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How issuers can manage credential revocation

Spherity has developed an Ethereum-based credential revocation mechanism for use in the US pharmaceutical supply chain

Credential management cycle from credential request to due diligence, issuance and revocation or expiry
Figure 1: Credential management cycle

Why blockchain?

When the Spherity team looked at available revocation methods in the SSI space, we noticed that the choice was limited and littered with trade-offs. Some key observations we made were that most available revocation methods rely on very centralized or complex and this far unaudited accumulator-based approaches to store and update the revocation information. For our purposes a centralized, easy-to-target revocation server would pose a serious risk. We also require a higher degree of governance and participation of multiple entities in the revocation process than offered by existing methods.

  • Availability: The revocation method should always be available and not bound to the uptime of a single web server. As long as the Ethereum blockchain is running, so will the access to the registry.
  • Scalability: The revocation method should be able to handle a large number of revocations.
  • Auditability: Previous states of the registry can be retrieved. Thus, revocation events at any point in the past can be investigated.
  • Privacy: The revocation method should include basic protection against a set of known de-anonymisation attacks like the phone home problem or correlatability.
  • Security: Only authorized entities are enabled to make changes to the registry.
  • Trust: The revocation method should be usable at different levels of trust. It may be owned by the issuer, a community, or no one.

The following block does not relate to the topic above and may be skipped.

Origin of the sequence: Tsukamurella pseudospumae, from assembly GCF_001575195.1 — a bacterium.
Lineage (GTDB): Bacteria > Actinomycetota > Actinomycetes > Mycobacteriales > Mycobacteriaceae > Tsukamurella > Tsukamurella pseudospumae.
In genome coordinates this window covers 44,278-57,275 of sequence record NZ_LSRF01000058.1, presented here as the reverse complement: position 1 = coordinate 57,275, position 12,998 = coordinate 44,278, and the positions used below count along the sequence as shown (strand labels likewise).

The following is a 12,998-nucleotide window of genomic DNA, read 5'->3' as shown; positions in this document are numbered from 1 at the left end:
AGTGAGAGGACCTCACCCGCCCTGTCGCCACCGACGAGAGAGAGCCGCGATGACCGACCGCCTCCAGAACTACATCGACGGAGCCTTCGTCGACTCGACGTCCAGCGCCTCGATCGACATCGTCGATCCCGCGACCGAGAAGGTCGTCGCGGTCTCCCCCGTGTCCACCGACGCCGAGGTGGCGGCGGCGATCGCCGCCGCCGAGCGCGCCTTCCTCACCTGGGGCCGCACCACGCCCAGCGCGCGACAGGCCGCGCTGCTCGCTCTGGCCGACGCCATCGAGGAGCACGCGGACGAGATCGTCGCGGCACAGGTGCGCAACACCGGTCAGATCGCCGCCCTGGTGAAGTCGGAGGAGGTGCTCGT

• Ease of use: The revocation method should be simple to set up and use.

How does it work?

The Ethereum-based revocation method leverages a smart contract to store, query and modify the state of revoked VCs. The smart contract follows a lean design, as it registers only two pieces of information about a VC:

  • the random unique key (basically a value out of virtually infinite pool of allowable values) assigned to each VC on issuance and
  • the revocation status of each VC in the form of true/false (revoked/not revoked).
  • It listens. The wallet monitors the revocation registry for instant automated notifications about status changes of the VCs it holds. This is akin to subscribing to a newsfeed with alerts on topics of interest.
  • It verifies. When a wallet gets an external VC presented by another wallet, the recipient’s wallet checks whether the credential has been revoked.
Figure 2: Credential issuance and revocation process flow. Credit: Philipp Bolte

What does all this have to do with US pharma?

The US pharmaceutical supply chain is facing a massive regulatory change with the Drug Supply Chain Security Act (DSCSA) coming into full force in November 2023. Just about a year to go!

Figure 3: Product enquiry using verifiable credentials. Source: Spherity tutorial


Spherity has built the described credential revocation mechanism as a practical implementation for a specific real-world use case because there was simply no off-the-shelf solution out there meeting our requirements. We hope that our EIP-5539 will spark community discussions and help standardise this method to make it broadly available.



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Chris Wirrig

Former biomedical research scientist. Working on enterprise SSI. Love sharing knowledge. European citizen.